|Publication number||US4266961 A|
|Application number||US 06/079,368|
|Publication date||May 12, 1981|
|Filing date||Sep 27, 1979|
|Priority date||Apr 20, 1978|
|Publication number||06079368, 079368, US 4266961 A, US 4266961A, US-A-4266961, US4266961 A, US4266961A|
|Inventors||Charles L. Wood|
|Original Assignee||Ball Corporation|
|Export Citation||BiBTeX, EndNote, RefMan|
|Patent Citations (2), Referenced by (33), Classifications (19), Legal Events (1)|
|External Links: USPTO, USPTO Assignment, Espacenet|
This is a continuation of application Ser. No. 898,213 filed Apr. 20, 1978 (abandoned upon the filing hereof).
This invention relates to an automatic override system for modifying the operation of glass forming machinery.
The individual section or IS glass forming machine, which is well-known in the art, has a plurality of glass forming means integrated into a single plural section machine fed by a single source of molten glass. The sections are operated in synchronism in such relative phase relationship as to permit the several sections to acquire gobs in ordered sequence from a single gob feeder. Thus, as one of the sections is taking a gob from the gob feeder, another section is delivering a finished article to an output conveyor and other sections are engaged in various forming steps intermediate the taking of a gob and the production of the finished ware.
Further, it has been customary to provide two molds rather than one in each section of an individual section machine whereby a gob is received in a first mold called the blank or parison mold, for the initial process of forming a parison, followed by transfer of the parison to a second mold, called the blow mold, for final blowing of the article. By this means each section of the machine is operating simultaneously upon two work pieces. In order to control the operation of the various functional components of the glass forming machine, a means must be provided for actuating each of the elements in a preselected cyclic time format so that the operation of one element does not interfere with, but rather complements, the operation of the other components.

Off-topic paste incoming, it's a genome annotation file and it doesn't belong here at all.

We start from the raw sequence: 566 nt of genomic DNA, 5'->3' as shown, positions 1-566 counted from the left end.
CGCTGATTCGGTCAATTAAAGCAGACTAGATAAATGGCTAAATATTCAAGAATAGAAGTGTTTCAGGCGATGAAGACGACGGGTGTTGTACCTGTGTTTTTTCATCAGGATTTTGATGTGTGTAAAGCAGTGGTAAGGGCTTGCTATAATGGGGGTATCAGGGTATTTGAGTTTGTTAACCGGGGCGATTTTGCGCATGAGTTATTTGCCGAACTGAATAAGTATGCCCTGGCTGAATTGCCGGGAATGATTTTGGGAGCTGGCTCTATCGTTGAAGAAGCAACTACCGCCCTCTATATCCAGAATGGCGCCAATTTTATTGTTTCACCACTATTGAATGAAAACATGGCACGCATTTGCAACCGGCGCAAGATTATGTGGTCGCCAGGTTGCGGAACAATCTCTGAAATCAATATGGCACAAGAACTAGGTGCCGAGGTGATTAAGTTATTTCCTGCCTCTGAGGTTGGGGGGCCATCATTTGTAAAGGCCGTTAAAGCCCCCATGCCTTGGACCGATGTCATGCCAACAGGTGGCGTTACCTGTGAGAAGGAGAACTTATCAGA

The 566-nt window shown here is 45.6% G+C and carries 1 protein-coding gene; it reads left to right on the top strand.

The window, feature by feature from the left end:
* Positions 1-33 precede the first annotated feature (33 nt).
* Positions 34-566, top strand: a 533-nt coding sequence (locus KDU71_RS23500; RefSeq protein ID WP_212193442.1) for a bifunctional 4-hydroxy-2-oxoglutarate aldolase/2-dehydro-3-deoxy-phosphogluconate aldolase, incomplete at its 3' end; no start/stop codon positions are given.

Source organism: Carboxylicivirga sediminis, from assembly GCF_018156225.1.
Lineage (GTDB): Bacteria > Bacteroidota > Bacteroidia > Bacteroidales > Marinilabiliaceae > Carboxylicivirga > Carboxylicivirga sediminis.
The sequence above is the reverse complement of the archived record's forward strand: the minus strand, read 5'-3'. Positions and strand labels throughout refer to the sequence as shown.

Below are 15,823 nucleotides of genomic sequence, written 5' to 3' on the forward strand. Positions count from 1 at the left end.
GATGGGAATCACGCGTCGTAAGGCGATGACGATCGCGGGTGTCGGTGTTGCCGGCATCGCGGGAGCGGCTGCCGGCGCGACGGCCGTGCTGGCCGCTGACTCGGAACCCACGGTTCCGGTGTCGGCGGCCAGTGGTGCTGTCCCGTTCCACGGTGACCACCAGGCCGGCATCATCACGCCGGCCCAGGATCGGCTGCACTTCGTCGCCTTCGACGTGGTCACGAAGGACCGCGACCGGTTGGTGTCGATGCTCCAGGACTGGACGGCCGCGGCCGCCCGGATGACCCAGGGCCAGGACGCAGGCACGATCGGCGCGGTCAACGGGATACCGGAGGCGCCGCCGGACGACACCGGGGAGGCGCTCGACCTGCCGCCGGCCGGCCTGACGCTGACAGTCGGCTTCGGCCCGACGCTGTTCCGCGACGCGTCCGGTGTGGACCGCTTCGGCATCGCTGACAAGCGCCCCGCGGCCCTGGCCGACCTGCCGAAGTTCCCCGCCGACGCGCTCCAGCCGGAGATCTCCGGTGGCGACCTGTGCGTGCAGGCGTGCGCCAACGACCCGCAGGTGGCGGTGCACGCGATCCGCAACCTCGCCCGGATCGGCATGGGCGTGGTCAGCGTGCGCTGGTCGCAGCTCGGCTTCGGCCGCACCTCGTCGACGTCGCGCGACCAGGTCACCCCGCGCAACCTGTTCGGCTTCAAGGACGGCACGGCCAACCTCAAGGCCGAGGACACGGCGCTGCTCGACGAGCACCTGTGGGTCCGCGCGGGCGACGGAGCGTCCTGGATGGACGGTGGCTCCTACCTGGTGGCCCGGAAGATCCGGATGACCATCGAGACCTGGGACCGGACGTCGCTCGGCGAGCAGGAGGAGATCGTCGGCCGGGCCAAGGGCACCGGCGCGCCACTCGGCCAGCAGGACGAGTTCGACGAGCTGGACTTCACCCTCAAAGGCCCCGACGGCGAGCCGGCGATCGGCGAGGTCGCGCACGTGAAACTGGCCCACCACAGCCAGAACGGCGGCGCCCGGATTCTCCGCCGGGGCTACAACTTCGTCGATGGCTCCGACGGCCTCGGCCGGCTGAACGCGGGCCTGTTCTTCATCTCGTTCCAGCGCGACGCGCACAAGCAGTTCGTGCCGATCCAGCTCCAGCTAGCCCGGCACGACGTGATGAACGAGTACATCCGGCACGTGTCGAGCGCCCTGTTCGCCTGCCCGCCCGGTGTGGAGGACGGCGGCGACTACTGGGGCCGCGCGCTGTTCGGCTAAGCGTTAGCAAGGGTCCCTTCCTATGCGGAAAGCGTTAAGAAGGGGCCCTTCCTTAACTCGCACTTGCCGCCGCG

The several functional elements or components of the glass forming stations in the individual section machine are typically driven by pneumatic pressure which is controlled by an electronic timing circuit. An example of prior art controllers utilizing electronic timing means may be found in Quinn et al, U.S. Pat. No. 3,762,907 and Kwiatkowski et al, U.S. Pat. No. 3,969,703, both of which are assigned to the common assignee herewith. Other examples of prior art electronic controllers may be found in Croughwell, U.S. Pat. No. 3,905,793 and Mylchreest et al, U.S. Pat. No. 3,877,915. Each of these controllers typically includes a timing means for generating a machine cycle clock pulse train in synchronism with the operation of a machine being controlled, wherein the cycle clock pulses provide an instantaneous indication of the time elapsed in each cycle of operation of the machine. A storage unit such as a random access memory or a shift register stores the relative times in the machine cycles when each of the plurality of components of the machine are to be actuated. A comparator then compares the output of the pulse generator which indicates the time elapsed in each cycle with the stored values in the storage unit. When a comparison is made an actuating signal is generated for indicating that the functioning of the machine component is to be either started, stopped, or modified. To determine which machine component is to be actuated, an addressing means is provided which when enabled by the output of the comparator, selects the particular component which is to be actuated at that time in the machine cycle. A component operating command is then provided to the appropriate component to thereby control the operation thereof. These electronic controllers include systems for varying the time at which a particular machine component is to be actuated while the machine is operated. Further, these machines include systems for initiating a starting or stopping sequence at any time during the machine cycle so that once a starting or stopping sequence is initiated, the machine is controlled according to a preselected starting or stopping cycle so that the machine can be safely and efficiently turned on or shut down.